Pregnancy and SARS-CoV-2 Infection in Germany—the CRONOS Registry
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When the COVID-19 pandemic took off in March 2020, the available data from China remained insufficient to estimate the risk of SARS-CoV-2 infection for pregnant women and neonates (1, 2). To be able to counsel and treat pregnant women on the basis of data generated in Germany, the research network of the German Society of Perinatal Medicine (DGPM) initiated the COVID-19 Related Obstetric and Neonatal Outcome Study (CRONOS). Information on the study is available at www.dgpm-online.org und from the German Clinical Trials Register (DRKS00021208). On the background of case numbers of infections rising once again, we present the initial results of the registry, which has been in existence since 3 April 2020.
All German maternity hospitals were invited to participate in the CRONOS registry. Obstetricians and neonatologists from 121 German hospitals and from Kepler University Hospital Linz, Austria, accepted this invitation. Ethics approval was obtained (University Hospital Schleswig-Holstein (UKSH) in Kiel, file number D 451/20). A reporting form was developed using the cloud-based electronic data capture platform of the service provider castoredc.com (Amsterdam, Netherlands). Women with confirmed SARS-CoV-2 infection during pregnancy were included. In addition to COVID-19 specific symptoms and treatments, pregnancy and birth specific events and neonatal outcomes were documented. The data were entered by each treating hospital. After patients had given informed consent, the further course of the pregnancy, the postpartum period, and the neonatal period were observed up to six week post partum. The data presented here were retrieved up to 1 October 2020. We used the software package Prism 8.3.0 (GraphPad Software, San Diego, USA) for our statistical analysis.
98 of the 122 hospitals participated actively in the registry. These hospitals provided care during the preceding year for 185 787 patients, and thus >20% of births in Germany. Between 3 April 2020 and 1 October 2020, 247 cases were registered by 65 hospitals. The affected pregnant women were mostly (71%) younger than 35 and mostly (79%) had a body mass index (BMI) <30 kg/m2. 38% of women were going through their first pregnancy. An underlying medical condition requiring long term medical treatment was documented in 11.8% of pregnant women. Important parameters of mother and child regarding SARS-CoV-2 infection and outcomes are shown in the Table. 14 (5.6%) women were treated in intensive care for COVID-19. Most of these patients did not have any particular risk factors. Five patients were either obese, presented with hypertension, or had a combination of these risk factors. 10 of the 14 women were infected during their third trimester. In 9 out of 14 cases, the SARS-CoV-2 infection affected the decision to affected the decision to deliver or the mode of delivery. 205 women have since recovered from SARS-CoV-2 infection. 185 have given birth. Four neonates (2.2%) tested positive for SARS-CoV-2 by polymerase chain reaction (PCR) on their first or second day of life; all were discharged into their home environment. A follow-up survey after the neonatal period in 56 families did not yield any case of neonatal infection.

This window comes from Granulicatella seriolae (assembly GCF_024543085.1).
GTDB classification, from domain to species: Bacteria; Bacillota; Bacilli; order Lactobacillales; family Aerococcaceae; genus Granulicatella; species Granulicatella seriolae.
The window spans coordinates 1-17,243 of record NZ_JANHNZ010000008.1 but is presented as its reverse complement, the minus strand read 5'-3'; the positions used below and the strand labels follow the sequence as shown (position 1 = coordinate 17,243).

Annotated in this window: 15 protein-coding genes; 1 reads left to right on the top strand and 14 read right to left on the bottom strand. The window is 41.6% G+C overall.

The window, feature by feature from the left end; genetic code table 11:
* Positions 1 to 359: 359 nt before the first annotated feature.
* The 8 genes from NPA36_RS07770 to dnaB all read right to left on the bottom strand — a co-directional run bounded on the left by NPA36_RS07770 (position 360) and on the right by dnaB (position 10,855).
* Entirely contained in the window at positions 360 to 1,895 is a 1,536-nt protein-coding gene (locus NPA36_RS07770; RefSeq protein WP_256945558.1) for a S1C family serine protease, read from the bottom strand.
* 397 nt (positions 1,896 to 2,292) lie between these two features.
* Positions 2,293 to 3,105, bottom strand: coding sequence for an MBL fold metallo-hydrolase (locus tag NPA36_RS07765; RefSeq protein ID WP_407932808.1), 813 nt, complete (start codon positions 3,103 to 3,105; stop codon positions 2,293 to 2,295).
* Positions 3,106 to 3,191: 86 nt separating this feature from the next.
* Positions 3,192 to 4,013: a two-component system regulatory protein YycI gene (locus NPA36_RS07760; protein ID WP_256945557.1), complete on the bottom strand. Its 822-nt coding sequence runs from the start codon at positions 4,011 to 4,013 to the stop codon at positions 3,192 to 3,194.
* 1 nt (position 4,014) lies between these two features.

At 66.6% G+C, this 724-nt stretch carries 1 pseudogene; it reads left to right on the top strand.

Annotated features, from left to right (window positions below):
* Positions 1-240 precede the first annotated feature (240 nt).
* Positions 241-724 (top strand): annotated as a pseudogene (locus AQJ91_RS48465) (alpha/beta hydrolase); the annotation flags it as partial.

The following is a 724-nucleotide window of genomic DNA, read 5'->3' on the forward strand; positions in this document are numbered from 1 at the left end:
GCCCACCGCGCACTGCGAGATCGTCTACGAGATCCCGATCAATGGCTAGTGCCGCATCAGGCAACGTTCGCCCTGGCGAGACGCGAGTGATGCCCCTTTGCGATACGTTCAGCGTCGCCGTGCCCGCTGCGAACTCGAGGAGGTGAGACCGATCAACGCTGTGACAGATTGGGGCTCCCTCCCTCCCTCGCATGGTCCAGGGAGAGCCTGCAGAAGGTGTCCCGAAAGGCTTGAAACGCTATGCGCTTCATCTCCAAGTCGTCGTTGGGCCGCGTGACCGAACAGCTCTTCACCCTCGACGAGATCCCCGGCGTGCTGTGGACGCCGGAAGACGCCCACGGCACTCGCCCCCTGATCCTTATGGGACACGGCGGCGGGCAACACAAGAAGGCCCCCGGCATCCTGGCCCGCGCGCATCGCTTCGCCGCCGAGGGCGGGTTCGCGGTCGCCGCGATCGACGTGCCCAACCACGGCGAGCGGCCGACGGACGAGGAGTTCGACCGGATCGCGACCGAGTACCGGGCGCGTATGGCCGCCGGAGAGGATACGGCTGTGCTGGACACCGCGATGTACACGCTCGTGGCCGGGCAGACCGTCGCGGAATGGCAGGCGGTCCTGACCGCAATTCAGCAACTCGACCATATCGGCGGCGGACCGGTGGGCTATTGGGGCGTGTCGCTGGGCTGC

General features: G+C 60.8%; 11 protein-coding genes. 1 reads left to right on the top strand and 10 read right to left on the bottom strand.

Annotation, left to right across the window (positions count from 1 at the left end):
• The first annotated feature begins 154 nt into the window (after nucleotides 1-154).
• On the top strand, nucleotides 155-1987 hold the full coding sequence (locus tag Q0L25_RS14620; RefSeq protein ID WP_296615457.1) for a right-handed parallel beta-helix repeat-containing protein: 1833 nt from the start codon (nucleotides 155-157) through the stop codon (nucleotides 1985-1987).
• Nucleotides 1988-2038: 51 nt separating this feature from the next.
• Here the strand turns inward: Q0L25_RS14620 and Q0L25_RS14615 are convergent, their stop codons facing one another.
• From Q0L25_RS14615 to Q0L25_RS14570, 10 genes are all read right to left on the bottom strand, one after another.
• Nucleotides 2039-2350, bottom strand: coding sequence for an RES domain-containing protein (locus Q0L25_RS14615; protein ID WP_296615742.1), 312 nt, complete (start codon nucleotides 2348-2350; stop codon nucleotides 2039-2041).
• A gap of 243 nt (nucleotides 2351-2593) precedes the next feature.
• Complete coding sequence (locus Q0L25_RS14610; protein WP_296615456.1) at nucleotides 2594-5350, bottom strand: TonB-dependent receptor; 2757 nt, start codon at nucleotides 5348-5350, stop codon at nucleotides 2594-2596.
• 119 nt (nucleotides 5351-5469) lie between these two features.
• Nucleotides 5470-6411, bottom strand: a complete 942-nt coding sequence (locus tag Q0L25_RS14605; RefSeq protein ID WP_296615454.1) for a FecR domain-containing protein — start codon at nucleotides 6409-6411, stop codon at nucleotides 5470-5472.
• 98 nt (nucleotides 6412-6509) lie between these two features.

The CRONOS registry data imply a mostly favorable course of SARS-CoV-2 infection in those pregnant women in Germany who were included in the study. The high rate of asymptomatic patients in the CRONOS registry can be explained by the introduction of comprehensive screening in hospitals (3) and is reflected in the positive outcomes. That said, in the group under study, rates of premature births and cesarean deliveries seemed slightly higher than the German average in previous years—but lower than is reflected in international data (4). Although intrauterine transmission of the virus with neuronal involvement of the neonate has been reported recently (5), such an event seems very rare.